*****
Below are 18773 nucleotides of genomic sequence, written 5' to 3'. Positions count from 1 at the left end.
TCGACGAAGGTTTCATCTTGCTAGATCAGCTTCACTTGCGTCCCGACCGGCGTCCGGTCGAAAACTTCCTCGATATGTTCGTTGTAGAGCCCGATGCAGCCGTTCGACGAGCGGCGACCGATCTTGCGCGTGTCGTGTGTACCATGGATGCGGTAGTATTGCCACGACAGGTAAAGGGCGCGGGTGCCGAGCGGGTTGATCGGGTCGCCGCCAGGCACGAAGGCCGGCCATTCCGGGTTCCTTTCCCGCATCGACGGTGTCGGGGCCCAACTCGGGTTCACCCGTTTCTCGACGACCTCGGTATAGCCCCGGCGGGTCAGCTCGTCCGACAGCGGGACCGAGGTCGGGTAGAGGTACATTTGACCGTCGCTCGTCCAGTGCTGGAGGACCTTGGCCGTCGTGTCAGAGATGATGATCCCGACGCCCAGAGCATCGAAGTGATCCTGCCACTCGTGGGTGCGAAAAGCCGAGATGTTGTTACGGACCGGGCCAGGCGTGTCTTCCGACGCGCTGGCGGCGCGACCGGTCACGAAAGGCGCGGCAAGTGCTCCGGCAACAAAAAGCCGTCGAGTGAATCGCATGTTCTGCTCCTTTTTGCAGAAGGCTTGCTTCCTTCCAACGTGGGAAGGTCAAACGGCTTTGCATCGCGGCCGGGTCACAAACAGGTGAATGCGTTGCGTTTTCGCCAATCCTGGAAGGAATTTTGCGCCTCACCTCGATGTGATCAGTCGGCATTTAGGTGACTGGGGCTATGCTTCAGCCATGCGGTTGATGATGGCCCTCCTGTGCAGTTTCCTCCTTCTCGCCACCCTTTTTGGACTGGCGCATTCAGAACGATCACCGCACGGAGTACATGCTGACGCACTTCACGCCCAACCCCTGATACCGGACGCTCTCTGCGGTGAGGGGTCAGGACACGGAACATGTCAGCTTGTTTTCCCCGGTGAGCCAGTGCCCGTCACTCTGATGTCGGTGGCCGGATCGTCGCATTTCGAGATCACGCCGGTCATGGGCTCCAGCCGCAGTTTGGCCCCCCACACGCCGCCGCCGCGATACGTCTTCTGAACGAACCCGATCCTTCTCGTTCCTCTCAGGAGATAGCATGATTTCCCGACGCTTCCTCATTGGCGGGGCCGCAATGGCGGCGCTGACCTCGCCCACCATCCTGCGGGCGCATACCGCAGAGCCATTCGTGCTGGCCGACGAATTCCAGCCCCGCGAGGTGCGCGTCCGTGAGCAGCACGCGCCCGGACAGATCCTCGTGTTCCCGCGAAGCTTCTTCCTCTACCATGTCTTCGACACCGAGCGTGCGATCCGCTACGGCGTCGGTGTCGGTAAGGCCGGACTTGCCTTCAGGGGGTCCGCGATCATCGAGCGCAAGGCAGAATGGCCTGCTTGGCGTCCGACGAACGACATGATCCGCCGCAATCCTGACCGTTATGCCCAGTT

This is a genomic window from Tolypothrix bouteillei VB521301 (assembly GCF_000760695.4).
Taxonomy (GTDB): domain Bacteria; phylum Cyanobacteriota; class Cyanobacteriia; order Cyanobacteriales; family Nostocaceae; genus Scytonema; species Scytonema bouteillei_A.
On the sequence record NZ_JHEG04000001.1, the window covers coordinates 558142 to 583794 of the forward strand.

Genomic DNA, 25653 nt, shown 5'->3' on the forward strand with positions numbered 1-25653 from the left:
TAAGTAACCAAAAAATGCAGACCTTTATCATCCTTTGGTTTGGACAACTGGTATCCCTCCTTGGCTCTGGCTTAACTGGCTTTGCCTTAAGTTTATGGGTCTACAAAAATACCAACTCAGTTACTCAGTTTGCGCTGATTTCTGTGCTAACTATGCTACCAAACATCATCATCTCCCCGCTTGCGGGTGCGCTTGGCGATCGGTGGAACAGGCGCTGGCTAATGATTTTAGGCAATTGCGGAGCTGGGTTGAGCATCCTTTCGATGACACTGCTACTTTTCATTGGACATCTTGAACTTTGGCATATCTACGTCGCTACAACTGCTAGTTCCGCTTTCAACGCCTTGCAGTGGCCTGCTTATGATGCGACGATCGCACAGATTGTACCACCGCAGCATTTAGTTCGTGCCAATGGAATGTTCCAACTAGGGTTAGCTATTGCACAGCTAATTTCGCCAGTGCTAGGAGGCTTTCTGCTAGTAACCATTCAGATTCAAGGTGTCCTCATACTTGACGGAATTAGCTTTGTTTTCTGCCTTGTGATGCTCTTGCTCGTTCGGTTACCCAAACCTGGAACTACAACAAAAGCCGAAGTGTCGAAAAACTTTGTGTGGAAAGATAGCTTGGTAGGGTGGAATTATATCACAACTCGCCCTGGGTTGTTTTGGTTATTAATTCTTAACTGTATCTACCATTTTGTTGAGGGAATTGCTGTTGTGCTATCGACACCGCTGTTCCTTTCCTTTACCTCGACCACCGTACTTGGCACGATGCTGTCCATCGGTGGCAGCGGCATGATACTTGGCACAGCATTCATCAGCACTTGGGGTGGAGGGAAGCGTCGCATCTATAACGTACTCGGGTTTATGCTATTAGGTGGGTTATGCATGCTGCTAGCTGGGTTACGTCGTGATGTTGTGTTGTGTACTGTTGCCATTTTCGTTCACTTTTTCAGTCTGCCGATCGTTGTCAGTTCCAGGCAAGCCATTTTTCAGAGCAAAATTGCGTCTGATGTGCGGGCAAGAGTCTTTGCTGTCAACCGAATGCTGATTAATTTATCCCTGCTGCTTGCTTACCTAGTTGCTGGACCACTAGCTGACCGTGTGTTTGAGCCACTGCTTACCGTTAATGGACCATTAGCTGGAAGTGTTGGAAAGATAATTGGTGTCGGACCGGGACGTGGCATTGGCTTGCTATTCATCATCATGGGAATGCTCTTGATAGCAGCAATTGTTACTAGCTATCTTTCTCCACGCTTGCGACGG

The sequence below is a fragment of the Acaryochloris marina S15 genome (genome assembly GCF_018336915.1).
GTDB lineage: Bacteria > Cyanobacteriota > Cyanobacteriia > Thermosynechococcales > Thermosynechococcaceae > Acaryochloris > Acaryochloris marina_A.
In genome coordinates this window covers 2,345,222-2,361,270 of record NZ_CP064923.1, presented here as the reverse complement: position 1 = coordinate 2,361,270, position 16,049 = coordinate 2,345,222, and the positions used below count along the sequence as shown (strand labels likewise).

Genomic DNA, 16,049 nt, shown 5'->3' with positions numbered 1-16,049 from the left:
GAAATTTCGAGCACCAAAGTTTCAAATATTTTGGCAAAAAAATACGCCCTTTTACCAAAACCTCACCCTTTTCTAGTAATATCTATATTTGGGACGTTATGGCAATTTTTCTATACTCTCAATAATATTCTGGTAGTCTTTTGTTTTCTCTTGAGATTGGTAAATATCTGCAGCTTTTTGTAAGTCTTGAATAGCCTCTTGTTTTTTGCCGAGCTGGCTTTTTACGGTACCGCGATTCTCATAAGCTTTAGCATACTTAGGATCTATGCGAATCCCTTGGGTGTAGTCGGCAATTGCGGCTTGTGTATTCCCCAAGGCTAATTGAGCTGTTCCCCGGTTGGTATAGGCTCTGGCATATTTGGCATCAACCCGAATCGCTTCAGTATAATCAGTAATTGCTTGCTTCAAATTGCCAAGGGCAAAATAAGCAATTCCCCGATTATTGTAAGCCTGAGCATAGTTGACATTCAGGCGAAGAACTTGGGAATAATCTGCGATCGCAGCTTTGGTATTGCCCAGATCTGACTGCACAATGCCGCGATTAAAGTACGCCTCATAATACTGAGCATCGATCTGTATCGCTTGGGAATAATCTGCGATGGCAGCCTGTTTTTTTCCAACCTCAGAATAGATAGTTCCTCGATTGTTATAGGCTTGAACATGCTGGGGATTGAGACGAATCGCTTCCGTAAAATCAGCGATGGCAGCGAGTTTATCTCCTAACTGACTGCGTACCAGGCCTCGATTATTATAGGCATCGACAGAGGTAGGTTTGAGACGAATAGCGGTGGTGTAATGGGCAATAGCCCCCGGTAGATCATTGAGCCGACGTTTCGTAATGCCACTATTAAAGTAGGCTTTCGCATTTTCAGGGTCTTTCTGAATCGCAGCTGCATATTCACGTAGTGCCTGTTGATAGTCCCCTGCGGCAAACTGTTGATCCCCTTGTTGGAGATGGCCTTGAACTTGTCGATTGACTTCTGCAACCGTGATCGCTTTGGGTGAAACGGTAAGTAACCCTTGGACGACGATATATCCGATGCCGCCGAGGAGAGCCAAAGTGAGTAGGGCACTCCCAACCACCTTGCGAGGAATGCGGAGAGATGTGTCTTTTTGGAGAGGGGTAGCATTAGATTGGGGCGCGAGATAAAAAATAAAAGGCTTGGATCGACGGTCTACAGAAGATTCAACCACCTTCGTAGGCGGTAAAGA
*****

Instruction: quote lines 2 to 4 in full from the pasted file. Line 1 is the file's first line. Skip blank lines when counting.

TCGACGAAGGTTTCATCTTGCTAGATCAGCTTCACTTGCGTCCCGACCGGCGTCCGGTCGAAAACTTCCTCGATATGTTCGTTGTAGAGCCCGATGCAGCCGTTCGACGAGCGGCGACCGATCTTGCGCGTGTCGTGTGTACCATGGATGCGGTAGTATTGCCACGACAGGTAAAGGGCGCGGGTGCCGAGCGGGTTGATCGGGTCGCCGCCAGGCACGAAGGCCGGCCATTCCGGGTTCCTTTCCCGCATCGACGGTGTCGGGGCCCAACTCGGGTTCACCCGTTTCTCGACGACCTCGGTATAGCCCCGGCGGGTCAGCTCGTCCGACAGCGGGACCGAGGTCGGGTAGAGGTACATTTGACCGTCGCTCGTCCAGTGCTGGAGGACCTTGGCCGTCGTGTCAGAGATGATGATCCCGACGCCCAGAGCATCGAAGTGATCCTGCCACTCGTGGGTGCGAAAAGCCGAGATGTTGTTACGGACCGGGCCAGGCGTGTCTTCCGACGCGCTGGCGGCGCGACCGGTCACGAAAGGCGCGGCAAGTGCTCCGGCAACAAAAAGCCGTCGAGTGAATCGCATGTTCTGCTCCTTTTTGCAGAAGGCTTGCTTCCTTCCAACGTGGGAAGGTCAAACGGCTTTGCATCGCGGCCGGGTCACAAACAGGTGAATGCGTTGCGTTTTCGCCAATCCTGGAAGGAATTTTGCGCCTCACCTCGATGTGATCAGTCGGCATTTAGGTGACTGGGGCTATGCTTCAGCCATGCGGTTGATGATGGCCCTCCTGTGCAGTTTCCTCCTTCTCGCCACCCTTTTTGGACTGGCGCATTCAGAACGATCACCGCACGGAGTACATGCTGACGCACTTCACGCCCAACCCCTGATACCGGACGCTCTCTGCGGTGAGGGGTCAGGACACGGAACATGTCAGCTTGTTTTCCCCGGTGAGCCAGTGCCCGTCACTCTGATGTCGGTGGCCGGATCGTCGCATTTCGAGATCACGCCGGTCATGGGCTCCAGCCGCAGTTTGGCCCCCCACACGCCGCCGCCGCGATACGTCTTCTGAACGAACCCGATCCTTCTCGTTCCTCTCAGGAGATAGCATGATTTCCCGACGCTTCCTCATTGGCGGGGCCGCAATGGCGGCGCTGACCTCGCCCACCATCCTGCGGGCGCATACCGCAGAGCCATTCGTGCTGGCCGACGAATTCCAGCCCCGCGAGGTGCGCGTCCGTGAGCAGCACGCGCCCGGACAGATCCTCGTGTTCCCGCGAAGCTTCTTCCTCTACCATGTCTTCGACACCGAGCGTGCGATCCGCTACGGCGTCGGTGTCGGTAAGGCCGGACTTGCCTTCAGGGGGTCCGCGATCATCGAGCGCAAGGCAGAATGGCCTGCTTGGCGTCCGACGAACGACATGATCCGCCGCAATCCTGACCGTTATGCCCAGTT

This is a genomic window from Tolypothrix bouteillei VB521301 (assembly GCF_000760695.4).
Taxonomy (GTDB): domain Bacteria; phylum Cyanobacteriota; class Cyanobacteriia; order Cyanobacteriales; family Nostocaceae; genus Scytonema; species Scytonema bouteillei_A.